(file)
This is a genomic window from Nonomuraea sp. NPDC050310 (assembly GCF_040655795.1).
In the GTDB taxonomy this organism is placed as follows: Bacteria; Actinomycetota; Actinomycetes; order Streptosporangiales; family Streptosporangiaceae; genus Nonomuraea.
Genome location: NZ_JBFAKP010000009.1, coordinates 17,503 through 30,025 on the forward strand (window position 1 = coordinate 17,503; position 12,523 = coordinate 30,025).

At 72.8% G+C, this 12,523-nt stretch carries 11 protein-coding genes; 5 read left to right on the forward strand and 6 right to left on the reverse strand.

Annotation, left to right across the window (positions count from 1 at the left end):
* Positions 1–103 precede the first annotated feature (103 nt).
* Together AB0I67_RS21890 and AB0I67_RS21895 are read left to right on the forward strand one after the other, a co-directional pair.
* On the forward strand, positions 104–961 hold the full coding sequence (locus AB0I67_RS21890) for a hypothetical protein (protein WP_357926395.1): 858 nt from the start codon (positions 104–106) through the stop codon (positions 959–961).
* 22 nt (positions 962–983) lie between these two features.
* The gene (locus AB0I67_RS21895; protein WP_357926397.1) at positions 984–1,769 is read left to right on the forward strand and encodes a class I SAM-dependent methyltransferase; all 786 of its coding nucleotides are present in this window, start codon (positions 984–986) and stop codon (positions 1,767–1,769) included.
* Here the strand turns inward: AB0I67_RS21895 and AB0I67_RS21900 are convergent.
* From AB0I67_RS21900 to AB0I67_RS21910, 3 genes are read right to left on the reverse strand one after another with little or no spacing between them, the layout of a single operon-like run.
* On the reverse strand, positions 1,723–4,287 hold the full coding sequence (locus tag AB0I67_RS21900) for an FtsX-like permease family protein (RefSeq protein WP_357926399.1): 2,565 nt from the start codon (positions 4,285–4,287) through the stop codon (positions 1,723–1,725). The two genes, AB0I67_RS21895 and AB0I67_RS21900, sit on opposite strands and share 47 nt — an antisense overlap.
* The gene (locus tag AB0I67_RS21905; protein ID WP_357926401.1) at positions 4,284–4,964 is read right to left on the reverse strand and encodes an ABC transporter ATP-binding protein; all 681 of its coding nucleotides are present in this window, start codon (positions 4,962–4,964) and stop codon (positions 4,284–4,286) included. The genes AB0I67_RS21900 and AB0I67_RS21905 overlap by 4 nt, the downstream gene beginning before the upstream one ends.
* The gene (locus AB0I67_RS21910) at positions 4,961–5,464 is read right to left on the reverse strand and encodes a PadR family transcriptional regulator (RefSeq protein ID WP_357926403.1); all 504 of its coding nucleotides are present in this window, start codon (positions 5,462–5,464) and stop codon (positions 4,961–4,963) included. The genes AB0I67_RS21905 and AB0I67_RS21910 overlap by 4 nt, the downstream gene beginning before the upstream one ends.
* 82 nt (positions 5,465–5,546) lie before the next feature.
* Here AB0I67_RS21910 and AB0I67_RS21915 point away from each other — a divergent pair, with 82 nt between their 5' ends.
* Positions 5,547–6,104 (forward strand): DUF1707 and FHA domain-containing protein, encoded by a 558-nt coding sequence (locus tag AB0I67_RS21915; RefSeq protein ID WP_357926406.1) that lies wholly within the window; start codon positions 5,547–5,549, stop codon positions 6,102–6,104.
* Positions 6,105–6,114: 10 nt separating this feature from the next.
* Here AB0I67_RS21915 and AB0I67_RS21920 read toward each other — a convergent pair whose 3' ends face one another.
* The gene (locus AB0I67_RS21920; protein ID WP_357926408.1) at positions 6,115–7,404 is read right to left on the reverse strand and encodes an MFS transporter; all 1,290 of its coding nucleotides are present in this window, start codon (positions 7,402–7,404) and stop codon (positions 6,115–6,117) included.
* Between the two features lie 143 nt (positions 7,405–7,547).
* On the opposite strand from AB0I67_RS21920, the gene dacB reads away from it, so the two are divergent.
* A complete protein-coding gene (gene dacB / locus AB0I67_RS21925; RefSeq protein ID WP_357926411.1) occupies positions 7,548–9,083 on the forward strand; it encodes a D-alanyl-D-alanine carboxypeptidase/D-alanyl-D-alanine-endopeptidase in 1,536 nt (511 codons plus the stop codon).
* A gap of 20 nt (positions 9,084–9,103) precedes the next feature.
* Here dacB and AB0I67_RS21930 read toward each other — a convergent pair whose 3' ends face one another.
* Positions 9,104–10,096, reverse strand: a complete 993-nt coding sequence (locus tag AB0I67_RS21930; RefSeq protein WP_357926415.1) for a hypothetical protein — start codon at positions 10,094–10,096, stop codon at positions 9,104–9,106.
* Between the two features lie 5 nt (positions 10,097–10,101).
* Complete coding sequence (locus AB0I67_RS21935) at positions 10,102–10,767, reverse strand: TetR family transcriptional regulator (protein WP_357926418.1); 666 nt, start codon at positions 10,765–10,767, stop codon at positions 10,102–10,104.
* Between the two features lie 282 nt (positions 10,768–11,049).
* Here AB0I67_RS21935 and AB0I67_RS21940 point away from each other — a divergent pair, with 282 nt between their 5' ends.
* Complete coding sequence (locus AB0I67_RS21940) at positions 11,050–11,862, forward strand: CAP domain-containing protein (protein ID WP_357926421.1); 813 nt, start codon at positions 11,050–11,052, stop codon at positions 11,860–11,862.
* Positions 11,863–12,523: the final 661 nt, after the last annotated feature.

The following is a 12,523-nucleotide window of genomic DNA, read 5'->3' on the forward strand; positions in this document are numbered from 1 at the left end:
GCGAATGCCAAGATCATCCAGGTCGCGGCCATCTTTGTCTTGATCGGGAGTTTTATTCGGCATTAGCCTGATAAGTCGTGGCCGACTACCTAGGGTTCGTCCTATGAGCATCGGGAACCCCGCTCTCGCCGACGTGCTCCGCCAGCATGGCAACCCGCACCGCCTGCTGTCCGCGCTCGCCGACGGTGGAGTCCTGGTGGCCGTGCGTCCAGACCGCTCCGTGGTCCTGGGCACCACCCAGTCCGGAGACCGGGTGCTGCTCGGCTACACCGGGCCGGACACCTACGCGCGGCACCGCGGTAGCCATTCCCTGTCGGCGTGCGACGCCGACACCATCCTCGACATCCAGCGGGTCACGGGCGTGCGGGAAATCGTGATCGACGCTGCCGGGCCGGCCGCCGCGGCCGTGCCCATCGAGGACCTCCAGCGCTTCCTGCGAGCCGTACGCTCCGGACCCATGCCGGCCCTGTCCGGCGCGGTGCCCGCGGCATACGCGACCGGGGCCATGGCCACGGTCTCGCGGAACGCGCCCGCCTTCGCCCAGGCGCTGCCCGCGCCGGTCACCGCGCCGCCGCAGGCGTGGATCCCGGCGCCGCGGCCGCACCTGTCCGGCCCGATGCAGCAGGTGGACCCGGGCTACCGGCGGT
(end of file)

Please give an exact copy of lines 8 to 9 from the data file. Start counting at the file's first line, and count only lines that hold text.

* On the forward strand, positions 104–961 hold the full coding sequence (locus AB0I67_RS21890) for a hypothetical protein (protein WP_357926395.1): 858 nt from the start codon (positions 104–106) through the stop codon (positions 959–961).
* 22 nt (positions 962–983) lie between these two features.